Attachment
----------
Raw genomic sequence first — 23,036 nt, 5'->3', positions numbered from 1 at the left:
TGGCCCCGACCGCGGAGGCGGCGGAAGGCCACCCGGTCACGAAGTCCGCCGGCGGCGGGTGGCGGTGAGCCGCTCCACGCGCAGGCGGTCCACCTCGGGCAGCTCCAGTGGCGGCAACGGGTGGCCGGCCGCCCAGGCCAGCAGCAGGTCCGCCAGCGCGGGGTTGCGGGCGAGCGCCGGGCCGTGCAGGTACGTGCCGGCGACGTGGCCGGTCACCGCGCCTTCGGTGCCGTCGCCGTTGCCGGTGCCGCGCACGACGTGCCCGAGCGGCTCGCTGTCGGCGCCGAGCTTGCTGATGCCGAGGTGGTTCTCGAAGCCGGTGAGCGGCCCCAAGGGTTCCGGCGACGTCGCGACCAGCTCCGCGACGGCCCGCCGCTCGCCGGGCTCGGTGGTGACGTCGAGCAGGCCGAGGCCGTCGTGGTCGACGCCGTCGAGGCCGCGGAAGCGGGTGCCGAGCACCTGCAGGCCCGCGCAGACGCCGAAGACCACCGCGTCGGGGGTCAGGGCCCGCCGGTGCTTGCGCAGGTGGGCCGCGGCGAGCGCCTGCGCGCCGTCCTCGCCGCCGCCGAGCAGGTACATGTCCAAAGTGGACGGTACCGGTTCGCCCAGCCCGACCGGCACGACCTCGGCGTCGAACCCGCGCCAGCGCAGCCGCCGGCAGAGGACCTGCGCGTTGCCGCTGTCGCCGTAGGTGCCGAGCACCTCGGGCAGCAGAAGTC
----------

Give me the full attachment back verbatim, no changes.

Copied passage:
Raw genomic sequence first — 23,036 nt, 5'->3', positions numbered from 1 at the left:
TGGCCCCGACCGCGGAGGCGGCGGAAGGCCACCCGGTCACGAAGTCCGCCGGCGGCGGGTGGCGGTGAGCCGCTCCACGCGCAGGCGGTCCACCTCGGGCAGCTCCAGTGGCGGCAACGGGTGGCCGGCCGCCCAGGCCAGCAGCAGGTCCGCCAGCGCGGGGTTGCGGGCGAGCGCCGGGCCGTGCAGGTACGTGCCGGCGACGTGGCCGGTCACCGCGCCTTCGGTGCCGTCGCCGTTGCCGGTGCCGCGCACGACGTGCCCGAGCGGCTCGCTGTCGGCGCCGAGCTTGCTGATGCCGAGGTGGTTCTCGAAGCCGGTGAGCGGCCCCAAGGGTTCCGGCGACGTCGCGACCAGCTCCGCGACGGCCCGCCGCTCGCCGGGCTCGGTGGTGACGTCGAGCAGGCCGAGGCCGTCGTGGTCGACGCCGTCGAGGCCGCGGAAGCGGGTGCCGAGCACCTGCAGGCCCGCGCAGACGCCGAAGACCACCGCGTCGGGGGTCAGGGCCCGCCGGTGCTTGCGCAGGTGGGCCGCGGCGAGCGCCTGCGCGCCGTCCTCGCCGCCGCCGAGCAGGTACATGTCCAAAGTGGACGGTACCGGTTCGCCCAGCCCGACCGGCACGACCTCGGCGTCGAACCCGCGCCAGCGCAGCCGCCGGCAGAGGACCTGCGCGTTGCCGCTGTCGCCGTAGGTGCCGAGCACCTCGGGCAGCAGAAGTC